Modern Flames built-in electric fire heater

If a freestanding or wall-mounted electric fire heater isn’t up your alley, a built-in alternative might be worth considering for a more seamless and ‘authentic’ look. This electric fireplace from Modern Flames provides 1.5kW heating power and comes with variable heat settings, an adjustable thermostat and two fans. The Modern Flames Spectrum Built-in Heater (SL50-B) also provide 12 flame colour options, three-stage lighting intensity levels, manual controls and what’s claimed to be a low-energy LED flame technology.

You can additionally purchase driftwood pieces to bump up the realistic feel. Similar to other electric heaters, this Modern Flames model offers a two-year manufacturer’s warranty.

  • Size (HxWxD): 482.6 x 1262.6 x 195mm
  • RRP: $1,495*

Should I buy a cheap heater?

It could be worth buying a low-cost heater, but it largely depends on what you consider a ‘cheap’ buy:

  • a heater with a low upfront cost that makes it affordable now but expensive to use long-term due to poor energy efficiency;
  • a heater that has a heftier price tag as a result of its higher energy efficiency and flexible functionality, which help it become comparatively more affordable to use over the years.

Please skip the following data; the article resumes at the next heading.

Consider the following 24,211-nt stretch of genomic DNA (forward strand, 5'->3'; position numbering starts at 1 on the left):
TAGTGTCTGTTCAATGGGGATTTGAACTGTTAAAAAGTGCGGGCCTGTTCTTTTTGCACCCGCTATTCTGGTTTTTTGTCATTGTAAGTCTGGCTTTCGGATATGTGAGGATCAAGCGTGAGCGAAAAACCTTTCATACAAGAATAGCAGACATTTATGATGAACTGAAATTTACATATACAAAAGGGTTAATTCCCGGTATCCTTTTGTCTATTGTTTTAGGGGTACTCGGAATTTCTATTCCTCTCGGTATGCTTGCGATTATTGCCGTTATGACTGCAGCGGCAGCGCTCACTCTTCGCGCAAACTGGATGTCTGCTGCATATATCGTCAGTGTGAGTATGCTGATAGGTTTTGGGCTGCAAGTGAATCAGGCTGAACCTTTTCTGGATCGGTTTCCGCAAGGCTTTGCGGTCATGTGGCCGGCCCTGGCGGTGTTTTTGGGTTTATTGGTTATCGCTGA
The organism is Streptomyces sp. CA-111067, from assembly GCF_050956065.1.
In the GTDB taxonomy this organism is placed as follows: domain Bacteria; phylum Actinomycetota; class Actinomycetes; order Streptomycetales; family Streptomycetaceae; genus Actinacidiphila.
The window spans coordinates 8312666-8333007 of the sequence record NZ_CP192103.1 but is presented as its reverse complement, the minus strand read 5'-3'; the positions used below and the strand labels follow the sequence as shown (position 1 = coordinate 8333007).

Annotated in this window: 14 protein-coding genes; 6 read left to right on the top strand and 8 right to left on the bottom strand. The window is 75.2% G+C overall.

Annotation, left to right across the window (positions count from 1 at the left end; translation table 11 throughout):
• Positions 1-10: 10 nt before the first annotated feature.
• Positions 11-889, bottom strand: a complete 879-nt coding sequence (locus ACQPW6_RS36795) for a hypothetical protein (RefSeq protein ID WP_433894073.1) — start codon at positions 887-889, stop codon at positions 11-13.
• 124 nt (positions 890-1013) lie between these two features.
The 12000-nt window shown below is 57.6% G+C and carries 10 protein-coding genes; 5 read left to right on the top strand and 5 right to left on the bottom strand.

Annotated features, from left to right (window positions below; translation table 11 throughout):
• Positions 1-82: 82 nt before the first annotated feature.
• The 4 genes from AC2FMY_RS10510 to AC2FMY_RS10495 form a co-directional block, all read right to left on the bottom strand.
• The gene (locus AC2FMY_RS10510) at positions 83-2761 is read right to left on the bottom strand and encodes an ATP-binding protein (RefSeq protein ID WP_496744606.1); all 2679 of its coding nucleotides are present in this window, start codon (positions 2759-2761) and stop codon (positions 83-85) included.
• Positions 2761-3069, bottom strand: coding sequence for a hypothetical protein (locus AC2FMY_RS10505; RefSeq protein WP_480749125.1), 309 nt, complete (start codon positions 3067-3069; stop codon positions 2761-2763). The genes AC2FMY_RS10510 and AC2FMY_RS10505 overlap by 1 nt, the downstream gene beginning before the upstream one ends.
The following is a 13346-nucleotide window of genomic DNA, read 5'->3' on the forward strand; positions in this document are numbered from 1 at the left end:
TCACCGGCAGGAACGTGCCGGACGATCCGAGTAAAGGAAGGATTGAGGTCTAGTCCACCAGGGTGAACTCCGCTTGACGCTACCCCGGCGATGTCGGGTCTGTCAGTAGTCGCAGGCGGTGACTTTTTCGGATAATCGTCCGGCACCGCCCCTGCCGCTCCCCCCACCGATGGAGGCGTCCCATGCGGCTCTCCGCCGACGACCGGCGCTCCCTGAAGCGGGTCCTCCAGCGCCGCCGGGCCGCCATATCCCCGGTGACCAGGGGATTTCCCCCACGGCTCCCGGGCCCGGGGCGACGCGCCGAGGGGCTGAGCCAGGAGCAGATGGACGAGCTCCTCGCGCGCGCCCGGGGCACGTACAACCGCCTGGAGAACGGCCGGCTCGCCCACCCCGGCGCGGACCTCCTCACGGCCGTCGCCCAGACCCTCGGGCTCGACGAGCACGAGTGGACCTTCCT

Like with buying budget appliances, wallet-friendly heaters are often cheap for a reason, either because they don’t provide the same level of features as more expensive models, or because they’re costly to run. That’s why it’s important to consider energy efficiency, as opposed to solely price, and to buy the most efficient heater within your budget range. Functionality, of course, is also a key factor to think about. Generally, low-cost appliances come with fewer functions and offer less flexibility (e.g. adjustable thermostat and multiple settings). So, if you’re not shivering for a heater that can be used all day, every day (or even every second day), a basic model with minimal features might be all that you need.

Electric heaters are fairly cheap to purchase but can be quite expensive to use. They’re ideal for heating small areas and should be used sparingly to avoid unexpectedly high electricity bills. It will ultimately be a trade-off between cost and comfort when it comes to these portable heaters.

To minimise costs, you should set your heater as low as you comfortably can and check that all windows and doors are closed. For every degree warmer you set your heater, the more it is going to cost you. If you have a reverse-direction ceiling fan, this can also be used on a low setting to circulate the warm air throughout your home. As hot air rises, it can tremendously boost heating effectiveness. Finally, make sure you don’t leave the heater running when no one is using it, as the longer the heater is running, the larger your energy bill will be.

If you’re paying too much for electricity and gas, then you’re already paying too much for heating. You can compare energy companies via the link below to see what your options are and if you could be on a better deal.

Compare Electricity Providers